There are currently 17 members of the Professional Football Hall of Fame included in the ”contributors” category:
Bert Bell 1933-1959 -- Commissioner - National Football League, 1946-1959; Team Owner - Philadelphia Eagles, 1933-1940, Pittsburgh Steelers, 1941-1946
Charles W. Bidwill, Sr. 1933-1947 -- Team Owner - Chicago Cardinals, 1933-1947
Joe Carr 1921-1939 -- President - National Football League, 1921-1939
Al Davis 1963-present -- Team Owner - Oakland/Los Angeles Raiders, 1966-present; Head Coach - Oakland Raiders, 1963-1965; Commissioner - American Football League, 1966
Jim Finks 1964-1982, 1986-1992 -- Team Administrator - Minnesota Vikings, 1964-1973, Chicago Bears, 1974-1982, New Orleans Saints, 1986-1992
George Halas 1920-1983 -- Founder/Team Owner - Decatur Staleys/Chicago Staleys/Chicago Bears, 1920-1983; Head Coach - Decatur Staleys/Chicago Staleys/Chicago Bears, 1920-1929, 1933-1942, 1946-1955, 1958-1967; Co-Founder - National Football League, 1920
Lamar Hunt 1959-present -- Co-Founder - American Football League, 1959; Team Owner - Dallas Texans/Kansas City Chiefs, 1959-present
Earl (Curly) Lambeau 1919-1953 -- Team Founder/Coach/General Manager - Green Bay Packers, 1919-1949; Head Coach - Chicago Cardinals, 1950-1951, Washington Redskins, 1952-1953
Tim Mara 1925-1959 -- Founder/Team Owner - New York Giants, 1925-1959
Wellington Mara 1937-2005 -- Team Administrator/Team Owner - New York Giants, 1937-2005
George Preston Marshall 1932-1969 -- Founder/Team Owner - Boston Braves/Boston Redskins/Washington Redskins, 1932-1969
Hugh (Shorty) Ray 1938-1952 -- Technical Advisor on Rules, Supervisor of Officials - National Football League, 1938-1952
Dan Reeves 1941-1971 -- Team Owner - Cleveland/Los Angeles Rams, 1941-1971
Art Rooney 1933-1988 -- Founder/Team Owner - Pittsburgh Pirates/Steelers, 1933-1988
Dan Rooney 1955-present -- Team Administrator/Team Owner - Pittsburgh Steelers, 1955-present
Pete Rozelle 1960-1989 -- Commissioner - National Football League, 1960-1989
Tex Schramm 1947-1956, 1960-1990 -- Team Administrator - Los Angeles Rams, 1947-1956, Dallas Cowboys, 1960-1989; President/CEO - World League of American Football, 1989-1990
Without discussing the merits relating to any of the 17 men who have been honored, nor opening a debate to those who haven’t yet been recognized for their contributions to the growth of football as a sport and as a business, one name on the list of those in the Pro Football of Fame Jim Finks stands in direct relationship to Paul Tagliabue.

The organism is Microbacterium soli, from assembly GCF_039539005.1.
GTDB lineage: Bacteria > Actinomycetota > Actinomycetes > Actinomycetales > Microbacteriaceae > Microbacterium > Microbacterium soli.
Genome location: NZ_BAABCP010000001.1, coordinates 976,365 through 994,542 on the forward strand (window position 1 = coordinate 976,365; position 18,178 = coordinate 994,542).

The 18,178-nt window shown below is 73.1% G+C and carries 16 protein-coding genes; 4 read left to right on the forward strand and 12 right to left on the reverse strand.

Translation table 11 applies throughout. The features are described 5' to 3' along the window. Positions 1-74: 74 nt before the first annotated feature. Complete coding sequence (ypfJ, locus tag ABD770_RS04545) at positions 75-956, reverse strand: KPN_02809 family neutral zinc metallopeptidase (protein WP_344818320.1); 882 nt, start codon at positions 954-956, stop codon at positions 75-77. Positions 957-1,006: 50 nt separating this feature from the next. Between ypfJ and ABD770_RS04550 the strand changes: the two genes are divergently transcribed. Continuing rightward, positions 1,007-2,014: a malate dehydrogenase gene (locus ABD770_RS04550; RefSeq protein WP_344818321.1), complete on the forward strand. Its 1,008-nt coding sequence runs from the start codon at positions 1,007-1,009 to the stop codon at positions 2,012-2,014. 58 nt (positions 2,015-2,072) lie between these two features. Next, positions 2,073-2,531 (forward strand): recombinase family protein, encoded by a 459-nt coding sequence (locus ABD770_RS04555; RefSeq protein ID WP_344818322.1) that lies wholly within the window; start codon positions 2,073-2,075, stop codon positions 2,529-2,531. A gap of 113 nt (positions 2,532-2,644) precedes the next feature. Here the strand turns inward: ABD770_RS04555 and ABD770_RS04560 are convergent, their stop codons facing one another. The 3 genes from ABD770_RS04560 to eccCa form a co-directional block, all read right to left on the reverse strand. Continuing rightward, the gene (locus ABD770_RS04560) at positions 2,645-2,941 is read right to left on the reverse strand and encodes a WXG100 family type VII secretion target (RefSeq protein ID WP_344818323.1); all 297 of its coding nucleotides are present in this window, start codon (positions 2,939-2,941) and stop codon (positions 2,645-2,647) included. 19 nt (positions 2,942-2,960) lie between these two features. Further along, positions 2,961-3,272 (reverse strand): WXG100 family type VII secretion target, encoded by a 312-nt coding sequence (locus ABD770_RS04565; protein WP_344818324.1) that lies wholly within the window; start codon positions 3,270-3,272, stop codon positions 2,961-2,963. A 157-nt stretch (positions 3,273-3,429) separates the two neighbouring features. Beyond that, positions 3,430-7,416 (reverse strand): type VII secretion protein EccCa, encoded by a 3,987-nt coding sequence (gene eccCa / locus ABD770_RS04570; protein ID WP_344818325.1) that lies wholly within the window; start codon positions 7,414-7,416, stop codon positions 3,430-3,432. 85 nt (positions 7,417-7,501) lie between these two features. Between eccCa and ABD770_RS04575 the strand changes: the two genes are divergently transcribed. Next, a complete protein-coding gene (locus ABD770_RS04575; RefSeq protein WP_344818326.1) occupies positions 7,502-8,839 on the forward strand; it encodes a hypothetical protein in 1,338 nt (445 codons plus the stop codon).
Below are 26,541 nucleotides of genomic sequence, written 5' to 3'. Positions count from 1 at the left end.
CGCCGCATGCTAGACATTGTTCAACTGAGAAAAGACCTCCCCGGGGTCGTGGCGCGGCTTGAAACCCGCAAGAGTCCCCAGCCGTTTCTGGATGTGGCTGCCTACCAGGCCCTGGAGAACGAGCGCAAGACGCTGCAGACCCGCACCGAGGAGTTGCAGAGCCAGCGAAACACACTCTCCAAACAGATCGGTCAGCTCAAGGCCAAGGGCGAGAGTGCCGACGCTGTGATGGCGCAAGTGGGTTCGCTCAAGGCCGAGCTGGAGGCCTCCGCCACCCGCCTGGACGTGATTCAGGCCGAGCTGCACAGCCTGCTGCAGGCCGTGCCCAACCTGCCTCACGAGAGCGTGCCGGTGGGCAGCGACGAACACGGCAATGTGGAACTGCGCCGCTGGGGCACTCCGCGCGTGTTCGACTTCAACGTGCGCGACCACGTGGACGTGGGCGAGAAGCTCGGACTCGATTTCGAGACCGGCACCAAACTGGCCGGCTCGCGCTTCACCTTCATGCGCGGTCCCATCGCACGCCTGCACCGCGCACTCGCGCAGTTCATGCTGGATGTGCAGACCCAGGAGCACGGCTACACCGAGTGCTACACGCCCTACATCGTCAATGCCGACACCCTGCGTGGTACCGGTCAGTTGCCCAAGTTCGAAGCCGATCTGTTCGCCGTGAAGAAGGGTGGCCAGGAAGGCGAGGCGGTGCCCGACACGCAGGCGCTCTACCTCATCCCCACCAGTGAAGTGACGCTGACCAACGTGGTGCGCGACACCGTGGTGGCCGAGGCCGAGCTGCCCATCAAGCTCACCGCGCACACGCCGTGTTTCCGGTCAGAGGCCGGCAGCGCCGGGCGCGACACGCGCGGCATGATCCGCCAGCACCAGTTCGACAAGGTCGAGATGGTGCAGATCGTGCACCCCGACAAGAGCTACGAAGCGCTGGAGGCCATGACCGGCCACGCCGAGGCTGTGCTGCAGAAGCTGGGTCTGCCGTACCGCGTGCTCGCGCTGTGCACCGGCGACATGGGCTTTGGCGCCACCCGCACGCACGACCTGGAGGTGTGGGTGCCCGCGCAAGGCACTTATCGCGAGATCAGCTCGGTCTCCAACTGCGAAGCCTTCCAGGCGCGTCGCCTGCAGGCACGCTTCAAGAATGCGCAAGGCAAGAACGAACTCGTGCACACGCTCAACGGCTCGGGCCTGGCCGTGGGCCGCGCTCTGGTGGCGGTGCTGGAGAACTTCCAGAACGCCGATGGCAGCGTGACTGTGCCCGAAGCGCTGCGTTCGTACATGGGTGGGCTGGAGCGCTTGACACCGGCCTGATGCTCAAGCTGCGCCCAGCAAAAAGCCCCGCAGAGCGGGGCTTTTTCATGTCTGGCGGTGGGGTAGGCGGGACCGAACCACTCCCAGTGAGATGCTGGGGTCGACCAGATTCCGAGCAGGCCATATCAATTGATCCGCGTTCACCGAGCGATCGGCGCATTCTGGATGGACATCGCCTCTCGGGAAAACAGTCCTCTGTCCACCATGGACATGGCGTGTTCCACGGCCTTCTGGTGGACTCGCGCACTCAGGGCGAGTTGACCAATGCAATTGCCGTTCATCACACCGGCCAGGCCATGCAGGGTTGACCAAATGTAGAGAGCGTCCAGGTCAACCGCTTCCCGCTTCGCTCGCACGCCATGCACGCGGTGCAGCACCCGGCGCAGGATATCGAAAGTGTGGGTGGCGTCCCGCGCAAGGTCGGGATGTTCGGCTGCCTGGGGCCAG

Tagliabue replaced Rozelle on October 26, 1989. Tagliabue’s hiring is an often told tale. It took 11 ballots, three ownership meetings in three different cities, and a New York based executive-search firm before the NFL made the best decision the league ever made. Tagliabue was elected on the eleventh and final ballot. The NFL’s old guard was steadfast in supporting Jim Finks, then the vice president and general manager of the New Orleans Saints. The new guard believed Tagliabue was the man to lead the NFL into the 21st century.
''I've had the luxury and benefit of working with Pete Rozelle for 20 years,'' Tagliabue said at a news conference after arriving that fateful afternoon from Washington. ''He's the goal standard for all founders and leaders to come. I hope to have Jim Finks working with me. He called and told me he would be supporting me 100 percent. I told him I wouldn't let him off so easily.''
''I have worked with all of the league and feel no favoritism,'' Tagliabue said. ''I hope now that we can talk about the games and competition instead of the old guard and the new guard. I hope we talk about right guards and left guards rather than that.''
There is little if any doubt in the not too distant future Paul Tagliabue will be honored in Canton and a far greater Hall of Fame related injustice is right around the corner when the Hall of Fame veterans committee votes later this month. In all likelihood Marvin Miller who will turn 90 on April 14 will once again be denied his rightful place in Cooperstown.
In his brief remarks Saturday afternoon when he was introduced to the media as a newly member elected of the Football Hall of Fame, Michael Irvin made it clear he found it impossible to believe after all he had contributed to the growth of the National Football League why Tagliabue wasn’t in the Football Hall of Fame. Think about that for one minute, an emotional Michael Irvin twice disappointed that he wasn’t chosen for the Football Hall of Fame takes the time to recognize Paul Tagliabue. Amazing Michael Irvin understands what greatness represents to the National Football League, the 40 Hall of Fame voters totally miss the task they’ve been assigned too do, elect the right people to the Football Hall of Fame.
For Sports Business News this is Howard Bloom